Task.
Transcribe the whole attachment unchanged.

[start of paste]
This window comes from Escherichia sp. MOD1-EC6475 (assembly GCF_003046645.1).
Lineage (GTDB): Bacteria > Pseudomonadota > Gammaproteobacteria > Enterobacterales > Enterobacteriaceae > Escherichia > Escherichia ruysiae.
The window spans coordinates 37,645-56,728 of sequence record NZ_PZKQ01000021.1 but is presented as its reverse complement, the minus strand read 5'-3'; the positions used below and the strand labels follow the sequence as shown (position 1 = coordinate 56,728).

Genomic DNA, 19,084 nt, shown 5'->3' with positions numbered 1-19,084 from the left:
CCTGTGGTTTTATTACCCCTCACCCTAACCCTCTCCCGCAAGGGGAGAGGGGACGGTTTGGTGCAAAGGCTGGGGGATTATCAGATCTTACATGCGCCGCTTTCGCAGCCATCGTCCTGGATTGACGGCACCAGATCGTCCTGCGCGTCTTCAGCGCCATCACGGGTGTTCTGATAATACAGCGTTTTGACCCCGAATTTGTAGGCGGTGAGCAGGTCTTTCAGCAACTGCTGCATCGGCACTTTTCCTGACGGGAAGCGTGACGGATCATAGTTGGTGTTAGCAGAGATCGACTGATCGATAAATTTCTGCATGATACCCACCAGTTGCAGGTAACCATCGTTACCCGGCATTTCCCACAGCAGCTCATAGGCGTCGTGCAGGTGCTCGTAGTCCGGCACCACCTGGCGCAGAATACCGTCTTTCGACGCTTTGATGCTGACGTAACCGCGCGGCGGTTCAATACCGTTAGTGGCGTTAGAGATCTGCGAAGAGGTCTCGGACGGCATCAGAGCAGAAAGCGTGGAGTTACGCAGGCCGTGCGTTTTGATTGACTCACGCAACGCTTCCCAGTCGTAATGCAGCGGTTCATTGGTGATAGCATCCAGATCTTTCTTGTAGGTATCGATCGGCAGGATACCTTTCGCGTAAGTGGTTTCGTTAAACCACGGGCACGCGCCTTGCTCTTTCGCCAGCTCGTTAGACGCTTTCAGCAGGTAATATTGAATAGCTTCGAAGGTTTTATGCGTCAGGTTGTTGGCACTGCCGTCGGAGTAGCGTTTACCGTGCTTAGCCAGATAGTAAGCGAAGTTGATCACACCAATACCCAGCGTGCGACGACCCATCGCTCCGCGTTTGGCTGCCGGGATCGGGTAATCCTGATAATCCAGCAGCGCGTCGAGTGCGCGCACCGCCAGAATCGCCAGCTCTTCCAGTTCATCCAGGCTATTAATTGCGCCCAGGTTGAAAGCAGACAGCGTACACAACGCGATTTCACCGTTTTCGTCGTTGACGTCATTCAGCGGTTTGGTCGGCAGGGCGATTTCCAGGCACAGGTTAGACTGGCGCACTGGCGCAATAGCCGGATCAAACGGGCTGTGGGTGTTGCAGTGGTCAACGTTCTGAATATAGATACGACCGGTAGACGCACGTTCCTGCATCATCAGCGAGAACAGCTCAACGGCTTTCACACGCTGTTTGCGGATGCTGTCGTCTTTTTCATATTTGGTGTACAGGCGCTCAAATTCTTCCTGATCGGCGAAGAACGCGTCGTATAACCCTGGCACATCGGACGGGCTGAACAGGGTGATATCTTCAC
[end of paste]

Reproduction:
This window comes from Escherichia sp. MOD1-EC6475 (assembly GCF_003046645.1).
Lineage (GTDB): Bacteria > Pseudomonadota > Gammaproteobacteria > Enterobacterales > Enterobacteriaceae > Escherichia > Escherichia ruysiae.
The window spans coordinates 37,645-56,728 of sequence record NZ_PZKQ01000021.1 but is presented as its reverse complement, the minus strand read 5'-3'; the positions used below and the strand labels follow the sequence as shown (position 1 = coordinate 56,728).

Genomic DNA, 19,084 nt, shown 5'->3' with positions numbered 1-19,084 from the left:
CCTGTGGTTTTATTACCCCTCACCCTAACCCTCTCCCGCAAGGGGAGAGGGGACGGTTTGGTGCAAAGGCTGGGGGATTATCAGATCTTACATGCGCCGCTTTCGCAGCCATCGTCCTGGATTGACGGCACCAGATCGTCCTGCGCGTCTTCAGCGCCATCACGGGTGTTCTGATAATACAGCGTTTTGACCCCGAATTTGTAGGCGGTGAGCAGGTCTTTCAGCAACTGCTGCATCGGCACTTTTCCTGACGGGAAGCGTGACGGATCATAGTTGGTGTTAGCAGAGATCGACTGATCGATAAATTTCTGCATGATACCCACCAGTTGCAGGTAACCATCGTTACCCGGCATTTCCCACAGCAGCTCATAGGCGTCGTGCAGGTGCTCGTAGTCCGGCACCACCTGGCGCAGAATACCGTCTTTCGACGCTTTGATGCTGACGTAACCGCGCGGCGGTTCAATACCGTTAGTGGCGTTAGAGATCTGCGAAGAGGTCTCGGACGGCATCAGAGCAGAAAGCGTGGAGTTACGCAGGCCGTGCGTTTTGATTGACTCACGCAACGCTTCCCAGTCGTAATGCAGCGGTTCATTGGTGATAGCATCCAGATCTTTCTTGTAGGTATCGATCGGCAGGATACCTTTCGCGTAAGTGGTTTCGTTAAACCACGGGCACGCGCCTTGCTCTTTCGCCAGCTCGTTAGACGCTTTCAGCAGGTAATATTGAATAGCTTCGAAGGTTTTATGCGTCAGGTTGTTGGCACTGCCGTCGGAGTAGCGTTTACCGTGCTTAGCCAGATAGTAAGCGAAGTTGATCACACCAATACCCAGCGTGCGACGACCCATCGCTCCGCGTTTGGCTGCCGGGATCGGGTAATCCTGATAATCCAGCAGCGCGTCGAGTGCGCGCACCGCCAGAATCGCCAGCTCTTCCAGTTCATCCAGGCTATTAATTGCGCCCAGGTTGAAAGCAGACAGCGTACACAACGCGATTTCACCGTTTTCGTCGTTGACGTCATTCAGCGGTTTGGTCGGCAGGGCGATTTCCAGGCACAGGTTAGACTGGCGCACTGGCGCAATAGCCGGATCAAACGGGCTGTGGGTGTTGCAGTGGTCAACGTTCTGAATATAGATACGACCGGTAGACGCACGTTCCTGCATCATCAGCGAGAACAGCTCAACGGCTTTCACACGCTGTTTGCGGATGCTGTCGTCTTTTTCATATTTGGTGTACAGGCGCTCAAATTCTTCCTGATCGGCGAAGAACGCGTCGTATAACCCTGGCACATCGGACGGGCTGAACAGGGTGATATCTTCAC